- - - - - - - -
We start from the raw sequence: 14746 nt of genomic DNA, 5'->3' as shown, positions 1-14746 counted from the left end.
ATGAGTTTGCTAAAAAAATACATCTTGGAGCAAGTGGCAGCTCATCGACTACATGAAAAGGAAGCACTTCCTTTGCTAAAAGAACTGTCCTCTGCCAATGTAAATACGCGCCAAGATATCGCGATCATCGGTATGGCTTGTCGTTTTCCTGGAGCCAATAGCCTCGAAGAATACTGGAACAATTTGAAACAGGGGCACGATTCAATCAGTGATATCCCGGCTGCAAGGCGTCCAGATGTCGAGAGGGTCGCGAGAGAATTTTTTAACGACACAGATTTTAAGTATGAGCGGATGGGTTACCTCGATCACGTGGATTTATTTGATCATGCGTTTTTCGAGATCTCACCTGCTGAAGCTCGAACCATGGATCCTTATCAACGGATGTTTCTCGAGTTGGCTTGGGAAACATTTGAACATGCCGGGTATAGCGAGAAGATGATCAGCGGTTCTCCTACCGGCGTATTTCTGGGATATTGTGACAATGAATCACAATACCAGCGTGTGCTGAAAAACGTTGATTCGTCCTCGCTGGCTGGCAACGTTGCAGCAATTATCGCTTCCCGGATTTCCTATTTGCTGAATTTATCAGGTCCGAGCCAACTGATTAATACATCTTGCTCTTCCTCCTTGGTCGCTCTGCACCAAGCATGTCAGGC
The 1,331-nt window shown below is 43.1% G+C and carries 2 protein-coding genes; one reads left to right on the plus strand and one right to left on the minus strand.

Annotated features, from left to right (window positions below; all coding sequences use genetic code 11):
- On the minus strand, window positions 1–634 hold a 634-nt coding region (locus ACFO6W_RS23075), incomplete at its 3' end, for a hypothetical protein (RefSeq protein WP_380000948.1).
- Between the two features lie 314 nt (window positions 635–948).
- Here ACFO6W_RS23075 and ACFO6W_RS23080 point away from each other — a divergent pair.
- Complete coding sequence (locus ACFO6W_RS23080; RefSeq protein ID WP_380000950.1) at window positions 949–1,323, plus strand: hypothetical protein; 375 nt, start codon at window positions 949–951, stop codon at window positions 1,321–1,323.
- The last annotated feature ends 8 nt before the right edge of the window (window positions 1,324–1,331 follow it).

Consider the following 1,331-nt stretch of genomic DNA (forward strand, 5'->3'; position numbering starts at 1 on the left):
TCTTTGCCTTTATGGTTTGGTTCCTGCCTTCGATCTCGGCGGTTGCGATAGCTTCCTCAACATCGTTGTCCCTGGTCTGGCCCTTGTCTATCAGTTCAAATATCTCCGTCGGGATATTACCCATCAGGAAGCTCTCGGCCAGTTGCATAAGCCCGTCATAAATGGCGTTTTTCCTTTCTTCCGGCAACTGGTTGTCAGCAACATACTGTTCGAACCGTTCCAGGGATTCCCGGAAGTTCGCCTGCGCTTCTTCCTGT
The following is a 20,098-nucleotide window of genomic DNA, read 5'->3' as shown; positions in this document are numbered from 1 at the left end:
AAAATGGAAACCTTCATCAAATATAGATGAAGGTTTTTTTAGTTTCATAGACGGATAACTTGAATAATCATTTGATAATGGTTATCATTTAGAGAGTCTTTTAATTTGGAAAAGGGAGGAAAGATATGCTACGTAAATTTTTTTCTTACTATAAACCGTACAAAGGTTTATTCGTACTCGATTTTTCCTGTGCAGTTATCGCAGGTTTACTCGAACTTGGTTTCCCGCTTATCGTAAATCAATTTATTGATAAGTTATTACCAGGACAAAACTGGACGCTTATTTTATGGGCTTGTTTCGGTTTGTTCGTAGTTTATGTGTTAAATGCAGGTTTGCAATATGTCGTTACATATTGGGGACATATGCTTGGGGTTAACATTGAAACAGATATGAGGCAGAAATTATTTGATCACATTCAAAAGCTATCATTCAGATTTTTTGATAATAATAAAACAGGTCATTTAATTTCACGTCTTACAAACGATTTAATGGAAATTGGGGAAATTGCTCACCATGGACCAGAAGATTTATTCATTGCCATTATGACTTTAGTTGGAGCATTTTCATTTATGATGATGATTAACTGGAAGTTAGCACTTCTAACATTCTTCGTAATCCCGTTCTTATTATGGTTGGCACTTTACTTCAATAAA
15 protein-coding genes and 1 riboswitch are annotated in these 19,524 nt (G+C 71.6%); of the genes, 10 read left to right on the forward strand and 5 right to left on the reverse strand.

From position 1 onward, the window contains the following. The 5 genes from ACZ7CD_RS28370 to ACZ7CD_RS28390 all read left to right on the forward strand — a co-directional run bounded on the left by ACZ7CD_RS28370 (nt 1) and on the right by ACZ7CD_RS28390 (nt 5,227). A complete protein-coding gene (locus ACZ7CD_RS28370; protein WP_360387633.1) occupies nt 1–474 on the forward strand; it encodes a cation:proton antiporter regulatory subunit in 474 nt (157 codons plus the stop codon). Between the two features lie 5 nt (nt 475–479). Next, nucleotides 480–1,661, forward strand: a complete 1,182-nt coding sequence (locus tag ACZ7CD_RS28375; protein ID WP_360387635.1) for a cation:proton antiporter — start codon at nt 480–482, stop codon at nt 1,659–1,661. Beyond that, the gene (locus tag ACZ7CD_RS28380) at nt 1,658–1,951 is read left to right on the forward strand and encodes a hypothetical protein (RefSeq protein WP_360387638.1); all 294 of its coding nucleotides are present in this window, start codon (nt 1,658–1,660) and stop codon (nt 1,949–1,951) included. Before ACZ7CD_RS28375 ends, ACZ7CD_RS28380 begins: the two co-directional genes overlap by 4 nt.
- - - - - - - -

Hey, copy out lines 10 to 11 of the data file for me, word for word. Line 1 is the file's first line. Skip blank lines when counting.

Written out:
Consider the following 1,331-nt stretch of genomic DNA (forward strand, 5'->3'; position numbering starts at 1 on the left):
TCTTTGCCTTTATGGTTTGGTTCCTGCCTTCGATCTCGGCGGTTGCGATAGCTTCCTCAACATCGTTGTCCCTGGTCTGGCCCTTGTCTATCAGTTCAAATATCTCCGTCGGGATATTACCCATCAGGAAGCTCTCGGCCAGTTGCATAAGCCCGTCATAAATGGCGTTTTTCCTTTCTTCCGGCAACTGGTTGTCAGCAACATACTGTTCGAACCGTTCCAGGGATTCCCGGAAGTTCGCCTGCGCTTCTTCCTGT